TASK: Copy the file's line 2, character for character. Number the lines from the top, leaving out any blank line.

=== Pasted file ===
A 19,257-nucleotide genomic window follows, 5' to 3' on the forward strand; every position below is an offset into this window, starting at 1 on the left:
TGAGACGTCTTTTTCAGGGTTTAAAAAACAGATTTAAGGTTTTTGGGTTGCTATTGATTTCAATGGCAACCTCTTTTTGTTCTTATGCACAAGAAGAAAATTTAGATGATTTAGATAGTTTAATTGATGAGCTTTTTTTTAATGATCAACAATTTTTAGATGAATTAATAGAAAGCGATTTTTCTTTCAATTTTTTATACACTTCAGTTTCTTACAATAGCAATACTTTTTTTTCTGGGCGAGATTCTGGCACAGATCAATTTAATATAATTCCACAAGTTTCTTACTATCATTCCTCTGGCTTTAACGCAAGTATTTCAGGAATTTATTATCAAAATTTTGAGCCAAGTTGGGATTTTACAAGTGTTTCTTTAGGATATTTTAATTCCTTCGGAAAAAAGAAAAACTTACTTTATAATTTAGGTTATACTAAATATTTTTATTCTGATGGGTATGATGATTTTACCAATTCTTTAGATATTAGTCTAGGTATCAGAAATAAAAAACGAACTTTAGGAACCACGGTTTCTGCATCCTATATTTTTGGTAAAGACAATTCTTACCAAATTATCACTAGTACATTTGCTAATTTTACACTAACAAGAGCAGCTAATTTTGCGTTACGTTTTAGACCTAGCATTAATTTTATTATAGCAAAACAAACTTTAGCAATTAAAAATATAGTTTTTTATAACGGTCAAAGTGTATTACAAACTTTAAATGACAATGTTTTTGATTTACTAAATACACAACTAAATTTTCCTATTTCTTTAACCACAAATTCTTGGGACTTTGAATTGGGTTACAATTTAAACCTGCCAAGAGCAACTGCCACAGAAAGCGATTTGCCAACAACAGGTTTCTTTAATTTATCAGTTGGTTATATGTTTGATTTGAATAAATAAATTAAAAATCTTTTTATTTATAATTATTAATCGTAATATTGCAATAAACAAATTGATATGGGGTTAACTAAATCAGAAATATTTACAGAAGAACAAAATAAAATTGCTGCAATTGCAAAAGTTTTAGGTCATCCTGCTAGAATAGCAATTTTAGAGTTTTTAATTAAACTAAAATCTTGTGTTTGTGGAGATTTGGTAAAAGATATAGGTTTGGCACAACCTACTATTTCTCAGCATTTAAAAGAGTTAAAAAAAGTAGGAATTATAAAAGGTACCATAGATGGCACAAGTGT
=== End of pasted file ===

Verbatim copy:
TGAGACGTCTTTTTCAGGGTTTAAAAAACAGATTTAAGGTTTTTGGGTTGCTATTGATTTCAATGGCAACCTCTTTTTGTTCTTATGCACAAGAAGAAAATTTAGATGATTTAGATAGTTTAATTGATGAGCTTTTTTTTAATGATCAACAATTTTTAGATGAATTAATAGAAAGCGATTTTTCTTTCAATTTTTTATACACTTCAGTTTCTTACAATAGCAATACTTTTTTTTCTGGGCGAGATTCTGGCACAGATCAATTTAATATAATTCCACAAGTTTCTTACTATCATTCCTCTGGCTTTAACGCAAGTATTTCAGGAATTTATTATCAAAATTTTGAGCCAAGTTGGGATTTTACAAGTGTTTCTTTAGGATATTTTAATTCCTTCGGAAAAAAGAAAAACTTACTTTATAATTTAGGTTATACTAAATATTTTTATTCTGATGGGTATGATGATTTTACCAATTCTTTAGATATTAGTCTAGGTATCAGAAATAAAAAACGAACTTTAGGAACCACGGTTTCTGCATCCTATATTTTTGGTAAAGACAATTCTTACCAAATTATCACTAGTACATTTGCTAATTTTACACTAACAAGAGCAGCTAATTTTGCGTTACGTTTTAGACCTAGCATTAATTTTATTATAGCAAAACAAACTTTAGCAATTAAAAATATAGTTTTTTATAACGGTCAAAGTGTATTACAAACTTTAAATGACAATGTTTTTGATTTACTAAATACACAACTAAATTTTCCTATTTCTTTAACCACAAATTCTTGGGACTTTGAATTGGGTTACAATTTAAACCTGCCAAGAGCAACTGCCACAGAAAGCGATTTGCCAACAACAGGTTTCTTTAATTTATCAGTTGGTTATATGTTTGATTTGAATAAATAAATTAAAAATCTTTTTATTTATAATTATTAATCGTAATATTGCAATAAACAAATTGATATGGGGTTAACTAAATCAGAAATATTTACAGAAGAACAAAATAAAATTGCTGCAATTGCAAAAGTTTTAGGTCATCCTGCTAGAATAGCAATTTTAGAGTTTTTAATTAAACTAAAATCTTGTGTTTGTGGAGATTTGGTAAAAGATATAGGTTTGGCACAACCTACTATTTCTCAGCATTTAAAAGAGTTAAAAAAAGTAGGAATTATAAAAGGTACCATAGATGGCACAAGTGT